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    Impotence Drugs in the Spotlight -- for Different Reasons

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    "The nitrate studies are very small with Uprima. There's about a 10% incidence of blood pressure changes. They're not of the magnitude that occur with Viagra and nitrates, but they are somewhat concerning," John Mulhall, MD, assistant professor of urology at Loyola University Medical Center, tells WebMD.

    There also are questions about Uprima's effectiveness since a relatively high percentage of those getting placebo treatments also were able to achieve an erection. "The patients that were entered into the study may not have had severe sexual dysfunction to start out with," says Patrick Walsh, MD, chief of urology at Johns Hopkins Medical Institutions in Baltimore.

    Uprima is thought to work by stimulating that area of the brain responsible for causing erections. Interestingly, it's also been used to treat Parkinson's disease.

    Now a new study suggests that Viagra may prove beneficial to people with Parkinson's disease. Symptoms of Parkinson's include shaking, poor balance, muscle rigidity, and dyskinesia, or abnormal, involuntary muscle movements.

    In this study, presented at a neurology conference in San Diego, seven of nine Parkinson's patients treated with Viagra experienced a significant improvement in dyskinesia, with three patients reporting a complete resolution. The benefits lasted for as long as they remained on the drug and returned when the drug was discontinued. The patients continued taking their other medicines while on Viagra and experienced no worsening of their symptoms. Flushing of the face, reported by one person, was the only side effect, and there was no change in sexual function.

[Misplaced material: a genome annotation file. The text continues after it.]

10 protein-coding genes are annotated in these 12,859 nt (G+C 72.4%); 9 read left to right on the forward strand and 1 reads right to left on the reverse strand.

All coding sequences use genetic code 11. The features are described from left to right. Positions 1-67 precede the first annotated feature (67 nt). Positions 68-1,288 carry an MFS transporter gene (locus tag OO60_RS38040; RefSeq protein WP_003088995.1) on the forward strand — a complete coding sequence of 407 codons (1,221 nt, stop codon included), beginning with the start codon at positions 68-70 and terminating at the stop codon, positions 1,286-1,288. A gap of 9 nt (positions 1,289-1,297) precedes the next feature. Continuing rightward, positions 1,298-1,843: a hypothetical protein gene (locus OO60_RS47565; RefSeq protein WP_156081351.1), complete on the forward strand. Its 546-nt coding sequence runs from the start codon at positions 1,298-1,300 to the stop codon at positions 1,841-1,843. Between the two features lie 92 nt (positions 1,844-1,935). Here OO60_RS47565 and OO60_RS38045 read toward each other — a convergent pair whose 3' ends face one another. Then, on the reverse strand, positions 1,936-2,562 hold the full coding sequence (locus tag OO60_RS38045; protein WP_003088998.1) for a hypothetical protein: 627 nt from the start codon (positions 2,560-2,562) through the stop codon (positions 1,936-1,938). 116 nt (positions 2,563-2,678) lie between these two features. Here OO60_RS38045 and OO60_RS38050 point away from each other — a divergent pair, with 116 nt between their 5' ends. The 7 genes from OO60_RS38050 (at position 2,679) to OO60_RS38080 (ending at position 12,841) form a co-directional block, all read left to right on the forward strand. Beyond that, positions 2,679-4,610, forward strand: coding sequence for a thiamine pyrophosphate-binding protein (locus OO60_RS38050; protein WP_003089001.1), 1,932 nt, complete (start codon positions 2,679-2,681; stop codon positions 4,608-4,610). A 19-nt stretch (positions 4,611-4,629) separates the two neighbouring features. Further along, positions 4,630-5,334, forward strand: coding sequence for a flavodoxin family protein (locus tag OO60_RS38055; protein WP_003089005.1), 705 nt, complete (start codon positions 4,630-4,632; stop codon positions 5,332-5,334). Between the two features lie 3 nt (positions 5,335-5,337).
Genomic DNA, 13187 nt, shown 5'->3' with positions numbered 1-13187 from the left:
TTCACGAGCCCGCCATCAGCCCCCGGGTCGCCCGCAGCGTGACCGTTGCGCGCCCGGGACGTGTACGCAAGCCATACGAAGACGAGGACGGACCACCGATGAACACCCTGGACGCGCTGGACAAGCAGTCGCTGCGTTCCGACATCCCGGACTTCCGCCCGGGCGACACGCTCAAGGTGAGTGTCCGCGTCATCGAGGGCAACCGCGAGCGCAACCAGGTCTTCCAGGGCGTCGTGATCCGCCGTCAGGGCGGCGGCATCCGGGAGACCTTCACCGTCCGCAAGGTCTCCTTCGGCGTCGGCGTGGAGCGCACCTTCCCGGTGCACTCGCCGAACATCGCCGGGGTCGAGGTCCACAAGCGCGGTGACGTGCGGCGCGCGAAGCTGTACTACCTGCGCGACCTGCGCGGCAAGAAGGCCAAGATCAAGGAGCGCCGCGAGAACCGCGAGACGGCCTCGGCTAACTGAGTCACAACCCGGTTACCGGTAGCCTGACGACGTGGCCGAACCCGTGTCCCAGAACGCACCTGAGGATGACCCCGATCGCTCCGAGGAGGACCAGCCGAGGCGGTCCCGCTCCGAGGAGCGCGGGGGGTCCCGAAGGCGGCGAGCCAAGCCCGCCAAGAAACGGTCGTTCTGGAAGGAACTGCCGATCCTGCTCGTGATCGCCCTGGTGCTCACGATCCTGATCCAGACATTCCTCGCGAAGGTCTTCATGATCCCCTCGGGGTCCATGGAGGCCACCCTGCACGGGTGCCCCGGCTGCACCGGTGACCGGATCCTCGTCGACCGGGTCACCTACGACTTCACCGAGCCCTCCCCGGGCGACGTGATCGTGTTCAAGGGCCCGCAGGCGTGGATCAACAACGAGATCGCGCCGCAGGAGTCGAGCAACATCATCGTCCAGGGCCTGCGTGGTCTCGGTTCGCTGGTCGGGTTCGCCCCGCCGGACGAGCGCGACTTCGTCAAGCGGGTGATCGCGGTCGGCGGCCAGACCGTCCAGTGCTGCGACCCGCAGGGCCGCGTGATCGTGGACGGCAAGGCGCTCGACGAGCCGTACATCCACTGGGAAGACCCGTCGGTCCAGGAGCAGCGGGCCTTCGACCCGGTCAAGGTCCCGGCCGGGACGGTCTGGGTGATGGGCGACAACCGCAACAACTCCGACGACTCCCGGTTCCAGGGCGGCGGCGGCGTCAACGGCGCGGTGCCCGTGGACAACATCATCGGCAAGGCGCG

Neurologist David M. Swope, MD, who conducted the trial, tells WebMD he was intrigued when one of his patients, a 60-year-old man, said his Parkinson's symptoms improved after he started taking Viagra for impotence. Swope theorizes that the drug's effects may resemble those of dopamine, a chemical in the brain and nervous system known to be decreased in Parkinson's patients. Swope is assistant professor of neurology at Loma Linda University in Loma Linda, Calif.

    "I was surprised it worked in these patients as well as it did," he says. "I ? wasn't expecting it to be effective in these patients." Swope warns that these findings are "very, very preliminary. We need more evidence that it actually works before it is used routinely." He is now designing another study to test the effects of Viagra more carefully. "I think [the role of Viagra] has yet to be defined, but potentially this might be a new approach to treatment."

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